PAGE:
At this point I was very sore from the hike and disgusting as I have been wearing the same sweaty clothes for the last 2 days. I decided to clean up and shower while the hostel wasn’t busy. After, I went bar hopping with a bunch of the guys from the hostel. The first bar was way up in a small “opium den” like setting. We had to sit on cushions and we were all telling travel stories. Everyone besides me had been traveling overland through South America for over 3 months. I, as is the case in most hostels, was the only American. We and the bar looked really ragtag and dirty- exactly how I imagined a bar experience high in Colombian Andes to be. They started playing Bob Marley’s Legend album in its entirety. We spent the night swapping travel stories from the road. After we went to a salsa bar before I headed back fairly early.
June 4, 2015: Zipaquira and Chia
Woke up and decided to take a day trip to the Salt Cathedral in Zipaquira. Zipaquira was an hour and a half away. To get there, I had to take public transportationm, as a taxi would be $50 USD each way. This would be my first real test in Colombia. The first step was to locate the Transmillenio, Bogota’s hybrid of a bus and light rail. This would take me to the northern edge of the city from which I would then take a bus to Zipaquira. The TransMillenio stop was an easy 15 minute walk from the hostel at a place called Las Aguas. However, getting on the right bus was quite difficult, as there were 12 different bus lines all leaving from the same gates. Additionally, there was a second station located 3 blocks away accessed via an underground tunnel.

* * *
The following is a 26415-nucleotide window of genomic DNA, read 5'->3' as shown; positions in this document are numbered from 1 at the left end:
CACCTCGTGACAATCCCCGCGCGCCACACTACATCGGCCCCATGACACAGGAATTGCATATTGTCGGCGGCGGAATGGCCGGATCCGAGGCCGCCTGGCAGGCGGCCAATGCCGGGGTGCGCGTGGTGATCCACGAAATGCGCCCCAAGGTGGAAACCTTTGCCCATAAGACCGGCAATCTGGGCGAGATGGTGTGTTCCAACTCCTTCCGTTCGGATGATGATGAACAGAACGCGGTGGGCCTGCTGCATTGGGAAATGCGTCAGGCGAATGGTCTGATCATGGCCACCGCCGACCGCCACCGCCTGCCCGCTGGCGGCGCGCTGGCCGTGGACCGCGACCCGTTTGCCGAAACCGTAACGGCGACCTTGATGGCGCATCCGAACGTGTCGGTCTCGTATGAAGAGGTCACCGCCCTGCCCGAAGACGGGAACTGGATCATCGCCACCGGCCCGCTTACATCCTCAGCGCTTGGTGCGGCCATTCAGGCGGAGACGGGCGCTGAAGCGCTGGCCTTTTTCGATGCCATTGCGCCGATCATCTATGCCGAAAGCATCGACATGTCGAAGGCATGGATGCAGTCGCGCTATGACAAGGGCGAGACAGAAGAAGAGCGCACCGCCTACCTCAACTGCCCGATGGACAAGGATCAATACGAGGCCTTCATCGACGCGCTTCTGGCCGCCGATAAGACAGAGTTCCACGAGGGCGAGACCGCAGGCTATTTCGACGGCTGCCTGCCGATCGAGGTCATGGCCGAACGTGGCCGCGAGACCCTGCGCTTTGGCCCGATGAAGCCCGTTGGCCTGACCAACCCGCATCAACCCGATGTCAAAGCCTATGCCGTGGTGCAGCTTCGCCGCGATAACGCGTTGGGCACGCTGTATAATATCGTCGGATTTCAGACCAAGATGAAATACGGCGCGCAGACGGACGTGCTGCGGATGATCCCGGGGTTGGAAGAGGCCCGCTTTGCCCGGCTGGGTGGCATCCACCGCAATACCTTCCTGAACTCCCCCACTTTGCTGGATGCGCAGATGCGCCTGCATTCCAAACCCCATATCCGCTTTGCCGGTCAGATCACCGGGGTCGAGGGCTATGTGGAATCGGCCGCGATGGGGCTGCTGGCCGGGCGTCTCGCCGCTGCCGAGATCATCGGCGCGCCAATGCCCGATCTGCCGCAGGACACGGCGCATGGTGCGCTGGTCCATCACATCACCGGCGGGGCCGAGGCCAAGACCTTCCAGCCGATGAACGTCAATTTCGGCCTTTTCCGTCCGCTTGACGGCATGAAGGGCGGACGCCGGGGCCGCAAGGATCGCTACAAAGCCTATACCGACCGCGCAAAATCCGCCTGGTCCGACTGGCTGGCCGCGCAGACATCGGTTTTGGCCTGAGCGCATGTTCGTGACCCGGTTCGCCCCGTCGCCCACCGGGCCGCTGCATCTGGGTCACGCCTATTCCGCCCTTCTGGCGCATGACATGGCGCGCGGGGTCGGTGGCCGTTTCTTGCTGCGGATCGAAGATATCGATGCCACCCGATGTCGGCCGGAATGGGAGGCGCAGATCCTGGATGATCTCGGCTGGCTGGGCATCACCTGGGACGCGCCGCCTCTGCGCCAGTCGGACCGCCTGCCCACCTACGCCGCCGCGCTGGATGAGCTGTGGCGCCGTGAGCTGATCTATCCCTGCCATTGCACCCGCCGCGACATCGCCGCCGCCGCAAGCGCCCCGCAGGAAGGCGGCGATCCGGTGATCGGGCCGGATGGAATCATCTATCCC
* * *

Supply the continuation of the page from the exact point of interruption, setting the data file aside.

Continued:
Unbelievably confused, i luckily met a lady who spoke English. She told me that I needed to buy a pass which is loaded with money. They don’t sell single ride tokens. From there I needed to find bus B72 which would take me direct to Portal Norte. The bus routes on the heads of the buses were not actually bus routes but the station platform of the final destination. Therefore, I was going to destination B platform 72. This actually makes a lot of sense as there are B buses going from all different parts of the city. Eventually i found the right TransMillenio.
Riding the TransMillenio was a fun experience. The buses drove in a dedicated lane that was physical separated from the normal traffic by a barrier. Therefore, we moved much faster than the traffic. Every few stations, we would be interrupted by a performer. A man with a guitar would walk onto the car and yell “Buenos Dias” and would give some speech that was most likely an introduction of sorts then he would play a song. Afterwards, people would applaud then the guy would walk around the car asking for money. The performers were usually quite good. In the 45 minutes on the bus, there were 4 performances: 2 were guitars, one was a speech from Colombian literature, and another was a salsa demonstration.